Cervical cancer is the fourth most common cancer in women worldwide, and the most common cancer in women in resource limited settings. Regardless of the stage at which a diagnosis of cancer is made, individuals who receive such a diagnosis are stressed both psychologically and emotionally, thus they need to employee certain mechanism in order to cope. Using Lazarus and Folkman’s Transaction Model of Stress and Coping, a qualitative descriptive phenomenological research was conducted to explore how patients react to a diagnosis of cervical cancer, and the coping strategies they utilize in order to adapt. A total of 19 cervical cancer patients were interviewed who had lived with cancer for three months and above. Data were analyzed using content analysis. Three main characteristic reactions/feelings at the time of diagnosis were identified including; fear of eminent death, self-pity, and disbelief. Fear of eminent death was the most profound. Meanwhile five themes emerged on how the patients were coping with their diagnosis; faith in God coupled with prayer, support from family, support from Church, support from medical personnel, and assurance from fellow patients and cancer survivors. In conclusion it was acknowledged that a diagnosis of cervical cancer is a stressful to those affected as evidenced by negative reactions from those who receive such diagnosis is stressful. Therefore, individuals who are diagnoses with cervical cancer irrespective of the stage, ought to employee certain coping mechanisms in order to adapt.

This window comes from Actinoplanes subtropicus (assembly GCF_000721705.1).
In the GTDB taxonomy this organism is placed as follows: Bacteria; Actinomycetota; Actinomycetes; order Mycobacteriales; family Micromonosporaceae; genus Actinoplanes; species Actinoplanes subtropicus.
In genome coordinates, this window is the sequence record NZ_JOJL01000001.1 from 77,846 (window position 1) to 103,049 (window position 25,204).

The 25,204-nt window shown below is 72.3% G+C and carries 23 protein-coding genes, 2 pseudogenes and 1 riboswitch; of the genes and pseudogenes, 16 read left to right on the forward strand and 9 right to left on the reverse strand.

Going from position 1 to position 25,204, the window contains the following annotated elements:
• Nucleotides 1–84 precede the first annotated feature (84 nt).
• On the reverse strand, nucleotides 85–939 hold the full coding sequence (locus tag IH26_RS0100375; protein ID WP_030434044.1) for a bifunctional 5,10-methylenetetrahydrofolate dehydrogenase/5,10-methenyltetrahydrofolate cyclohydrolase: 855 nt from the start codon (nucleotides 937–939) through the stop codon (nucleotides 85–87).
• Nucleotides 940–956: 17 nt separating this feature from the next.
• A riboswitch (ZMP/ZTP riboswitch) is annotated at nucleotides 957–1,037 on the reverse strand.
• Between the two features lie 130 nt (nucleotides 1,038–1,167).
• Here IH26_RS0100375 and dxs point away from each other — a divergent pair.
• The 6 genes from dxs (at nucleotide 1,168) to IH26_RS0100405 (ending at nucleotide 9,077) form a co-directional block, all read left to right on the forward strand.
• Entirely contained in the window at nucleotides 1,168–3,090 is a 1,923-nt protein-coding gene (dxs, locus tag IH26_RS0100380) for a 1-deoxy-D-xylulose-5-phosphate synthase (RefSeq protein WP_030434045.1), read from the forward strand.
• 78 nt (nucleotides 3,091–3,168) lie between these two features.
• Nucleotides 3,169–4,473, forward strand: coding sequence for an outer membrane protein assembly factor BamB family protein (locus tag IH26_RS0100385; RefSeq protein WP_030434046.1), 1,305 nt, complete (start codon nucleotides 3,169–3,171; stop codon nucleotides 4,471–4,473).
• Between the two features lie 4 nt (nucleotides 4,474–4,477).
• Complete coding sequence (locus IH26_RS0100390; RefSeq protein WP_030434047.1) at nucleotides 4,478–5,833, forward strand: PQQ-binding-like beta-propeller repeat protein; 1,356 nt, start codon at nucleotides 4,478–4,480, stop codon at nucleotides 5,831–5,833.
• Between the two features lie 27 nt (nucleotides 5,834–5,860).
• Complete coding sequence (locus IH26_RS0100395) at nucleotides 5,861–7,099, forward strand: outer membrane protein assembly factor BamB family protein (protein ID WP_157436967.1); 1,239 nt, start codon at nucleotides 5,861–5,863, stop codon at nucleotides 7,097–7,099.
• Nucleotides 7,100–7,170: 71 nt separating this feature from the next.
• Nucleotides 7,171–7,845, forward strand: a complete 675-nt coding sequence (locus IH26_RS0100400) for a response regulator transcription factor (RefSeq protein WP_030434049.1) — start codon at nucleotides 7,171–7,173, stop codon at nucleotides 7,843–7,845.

Key words: Stress, coping mechanisms, cervical cancer patients, adaptation.
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